Ghostwriting a book for Google with two gregarious
SMB Global Directors.
The Small Think Big Book. How Small Business are using the Web to WIn.
Authors: Arjan Dijk + Sandeep Menon
Produced by Google
From the Foreword
“The emergence of tools and services that make it simple
and inexpensive to establish a meaningful web presence has been
one of the most important developments
of the last decade.”
“With the proliferation of online marketing tools and channels,
and the dizzying pace of innovation, marketers will find many valuable lessons here to help them face the challenges of the digital age.”
“The Small Think Big Book: How Small Businesses Are Using The Web
to Win captures the essence of these trends in a very accessible format.”
Excerpt from Chapter 1
Imagine you’re reading this book on an iPad 2. For some of you, iPad 2
owners in particular, this will be an easier task. Not only is that tablet faster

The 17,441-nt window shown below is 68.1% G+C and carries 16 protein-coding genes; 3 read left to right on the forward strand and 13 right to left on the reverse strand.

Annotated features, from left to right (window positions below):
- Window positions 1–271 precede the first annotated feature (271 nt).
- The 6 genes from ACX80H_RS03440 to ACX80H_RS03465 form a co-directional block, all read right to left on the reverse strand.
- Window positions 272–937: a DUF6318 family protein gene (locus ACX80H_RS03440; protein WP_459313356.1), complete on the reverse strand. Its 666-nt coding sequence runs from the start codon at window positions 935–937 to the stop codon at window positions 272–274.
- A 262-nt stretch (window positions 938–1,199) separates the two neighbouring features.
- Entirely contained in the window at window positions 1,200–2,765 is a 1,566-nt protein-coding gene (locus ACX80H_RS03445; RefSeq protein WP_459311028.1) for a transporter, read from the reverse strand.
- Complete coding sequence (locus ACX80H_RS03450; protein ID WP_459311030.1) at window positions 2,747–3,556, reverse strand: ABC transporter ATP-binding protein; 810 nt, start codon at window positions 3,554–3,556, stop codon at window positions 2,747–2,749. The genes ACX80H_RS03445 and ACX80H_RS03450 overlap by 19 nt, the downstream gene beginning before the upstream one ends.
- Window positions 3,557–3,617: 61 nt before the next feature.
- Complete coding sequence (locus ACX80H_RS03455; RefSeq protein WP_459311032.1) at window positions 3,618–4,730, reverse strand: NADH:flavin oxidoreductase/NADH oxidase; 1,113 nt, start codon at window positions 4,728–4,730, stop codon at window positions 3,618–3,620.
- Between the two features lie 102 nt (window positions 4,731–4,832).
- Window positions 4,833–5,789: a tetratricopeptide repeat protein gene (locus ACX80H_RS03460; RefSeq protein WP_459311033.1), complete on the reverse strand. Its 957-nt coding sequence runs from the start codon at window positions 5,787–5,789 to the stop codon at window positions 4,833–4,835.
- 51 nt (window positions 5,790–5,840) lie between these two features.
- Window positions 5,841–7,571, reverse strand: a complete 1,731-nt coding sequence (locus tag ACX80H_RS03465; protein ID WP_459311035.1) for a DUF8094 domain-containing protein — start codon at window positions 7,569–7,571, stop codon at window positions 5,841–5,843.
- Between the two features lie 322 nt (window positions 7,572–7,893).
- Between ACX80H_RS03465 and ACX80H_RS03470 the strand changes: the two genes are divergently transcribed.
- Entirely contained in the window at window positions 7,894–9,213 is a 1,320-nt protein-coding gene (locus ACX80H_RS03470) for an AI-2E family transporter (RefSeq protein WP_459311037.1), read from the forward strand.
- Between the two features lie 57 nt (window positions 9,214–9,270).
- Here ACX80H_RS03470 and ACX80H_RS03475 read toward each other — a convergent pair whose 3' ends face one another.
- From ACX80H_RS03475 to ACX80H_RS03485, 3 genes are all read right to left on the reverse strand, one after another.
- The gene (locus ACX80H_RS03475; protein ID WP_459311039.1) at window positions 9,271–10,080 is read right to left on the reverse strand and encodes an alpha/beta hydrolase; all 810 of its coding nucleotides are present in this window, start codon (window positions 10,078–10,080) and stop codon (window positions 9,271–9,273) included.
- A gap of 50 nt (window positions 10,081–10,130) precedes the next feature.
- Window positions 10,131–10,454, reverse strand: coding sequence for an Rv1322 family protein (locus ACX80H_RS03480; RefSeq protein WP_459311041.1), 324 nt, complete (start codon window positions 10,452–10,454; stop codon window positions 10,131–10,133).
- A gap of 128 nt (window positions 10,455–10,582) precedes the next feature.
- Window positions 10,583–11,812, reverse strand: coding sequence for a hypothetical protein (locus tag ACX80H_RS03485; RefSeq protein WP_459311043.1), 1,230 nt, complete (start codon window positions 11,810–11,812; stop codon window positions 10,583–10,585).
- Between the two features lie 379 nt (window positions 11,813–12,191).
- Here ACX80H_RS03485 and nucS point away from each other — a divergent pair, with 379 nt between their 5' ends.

than it’s immediate predecessor by a factor of ten, it rivals the speed of the fastest supercomputer from twenty years ago.
Stepping down a single form factor, today’s smartphone has behind it’s
dazzling display more computing power than NASA had when they landed
a man on the moon.
Had Neil Armstrong been given a choice between a Samsung Galaxy and
the support of the Kennedy Space Center, his decision would likely have remained the same, but this book is not about his journey—and that
would depend entirely on his wireless coverage.
Since we’re on the topic of speed, here’s a few more thoughts to consider.
One, speed is your friend, and two, speed is more about your customers,
and the increasing level of access they have to you.
By 2020 we will be connecting at speeds of 1GB per second.
That’s 500 times faster than current speeds in the US.
Countries like South Korea, Lithuania and Latvia top the rankings
in world broadband speed. The US doesn’t make it into the top 10.
Google’s Lady Gaga Chrome ad helped attract more than 200
million browser downloads, and was created in less than a week.
And not for nothing, but if your next campaign underperforms for
lack of black rubber—don’t say we didn’t warn you.